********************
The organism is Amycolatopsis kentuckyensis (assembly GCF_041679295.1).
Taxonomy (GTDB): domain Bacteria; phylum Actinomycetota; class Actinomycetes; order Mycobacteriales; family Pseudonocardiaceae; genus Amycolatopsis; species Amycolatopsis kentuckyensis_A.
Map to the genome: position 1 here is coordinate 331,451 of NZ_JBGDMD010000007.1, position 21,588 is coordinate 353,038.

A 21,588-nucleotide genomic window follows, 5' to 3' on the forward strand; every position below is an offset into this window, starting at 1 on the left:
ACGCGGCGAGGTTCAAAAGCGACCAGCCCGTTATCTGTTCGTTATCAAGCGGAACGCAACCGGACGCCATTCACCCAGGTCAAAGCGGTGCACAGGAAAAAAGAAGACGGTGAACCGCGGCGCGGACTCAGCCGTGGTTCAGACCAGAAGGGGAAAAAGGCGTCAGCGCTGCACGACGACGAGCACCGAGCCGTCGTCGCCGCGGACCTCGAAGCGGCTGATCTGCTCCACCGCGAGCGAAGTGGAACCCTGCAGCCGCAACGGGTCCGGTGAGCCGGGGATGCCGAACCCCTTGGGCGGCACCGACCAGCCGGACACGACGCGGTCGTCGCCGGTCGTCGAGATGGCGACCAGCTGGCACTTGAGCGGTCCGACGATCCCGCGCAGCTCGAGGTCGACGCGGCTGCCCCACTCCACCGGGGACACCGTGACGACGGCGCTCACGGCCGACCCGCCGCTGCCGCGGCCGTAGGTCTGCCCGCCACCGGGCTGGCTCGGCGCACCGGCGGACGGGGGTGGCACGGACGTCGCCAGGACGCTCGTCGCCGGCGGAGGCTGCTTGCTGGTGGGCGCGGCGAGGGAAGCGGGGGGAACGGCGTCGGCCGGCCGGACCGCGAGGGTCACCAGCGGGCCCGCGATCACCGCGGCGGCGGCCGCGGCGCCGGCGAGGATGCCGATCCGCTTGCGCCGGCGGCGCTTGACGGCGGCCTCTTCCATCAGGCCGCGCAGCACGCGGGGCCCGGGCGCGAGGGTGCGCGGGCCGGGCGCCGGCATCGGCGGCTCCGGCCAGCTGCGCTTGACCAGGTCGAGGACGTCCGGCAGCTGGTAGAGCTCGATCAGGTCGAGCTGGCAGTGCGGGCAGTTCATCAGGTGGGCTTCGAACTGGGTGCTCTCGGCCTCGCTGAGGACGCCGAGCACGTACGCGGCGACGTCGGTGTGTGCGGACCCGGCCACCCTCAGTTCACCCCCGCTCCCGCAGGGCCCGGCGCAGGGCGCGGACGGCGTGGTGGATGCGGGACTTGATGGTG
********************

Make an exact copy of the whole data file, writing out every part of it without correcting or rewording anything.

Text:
The organism is Amycolatopsis kentuckyensis (assembly GCF_041679295.1).
Taxonomy (GTDB): domain Bacteria; phylum Actinomycetota; class Actinomycetes; order Mycobacteriales; family Pseudonocardiaceae; genus Amycolatopsis; species Amycolatopsis kentuckyensis_A.
Map to the genome: position 1 here is coordinate 331,451 of NZ_JBGDMD010000007.1, position 21,588 is coordinate 353,038.

A 21,588-nucleotide genomic window follows, 5' to 3' on the forward strand; every position below is an offset into this window, starting at 1 on the left:
ACGCGGCGAGGTTCAAAAGCGACCAGCCCGTTATCTGTTCGTTATCAAGCGGAACGCAACCGGACGCCATTCACCCAGGTCAAAGCGGTGCACAGGAAAAAAGAAGACGGTGAACCGCGGCGCGGACTCAGCCGTGGTTCAGACCAGAAGGGGAAAAAGGCGTCAGCGCTGCACGACGACGAGCACCGAGCCGTCGTCGCCGCGGACCTCGAAGCGGCTGATCTGCTCCACCGCGAGCGAAGTGGAACCCTGCAGCCGCAACGGGTCCGGTGAGCCGGGGATGCCGAACCCCTTGGGCGGCACCGACCAGCCGGACACGACGCGGTCGTCGCCGGTCGTCGAGATGGCGACCAGCTGGCACTTGAGCGGTCCGACGATCCCGCGCAGCTCGAGGTCGACGCGGCTGCCCCACTCCACCGGGGACACCGTGACGACGGCGCTCACGGCCGACCCGCCGCTGCCGCGGCCGTAGGTCTGCCCGCCACCGGGCTGGCTCGGCGCACCGGCGGACGGGGGTGGCACGGACGTCGCCAGGACGCTCGTCGCCGGCGGAGGCTGCTTGCTGGTGGGCGCGGCGAGGGAAGCGGGGGGAACGGCGTCGGCCGGCCGGACCGCGAGGGTCACCAGCGGGCCCGCGATCACCGCGGCGGCGGCCGCGGCGCCGGCGAGGATGCCGATCCGCTTGCGCCGGCGGCGCTTGACGGCGGCCTCTTCCATCAGGCCGCGCAGCACGCGGGGCCCGGGCGCGAGGGTGCGCGGGCCGGGCGCCGGCATCGGCGGCTCCGGCCAGCTGCGCTTGACCAGGTCGAGGACGTCCGGCAGCTGGTAGAGCTCGATCAGGTCGAGCTGGCAGTGCGGGCAGTTCATCAGGTGGGCTTCGAACTGGGTGCTCTCGGCCTCGCTGAGGACGCCGAGCACGTACGCGGCGACGTCGGTGTGTGCGGACCCGGCCACCCTCAGTTCACCCCCGCTCCCGCAGGGCCCGGCGCAGGGCGCGGACGGCGTGGTGGATGCGGGACTTGATGGTG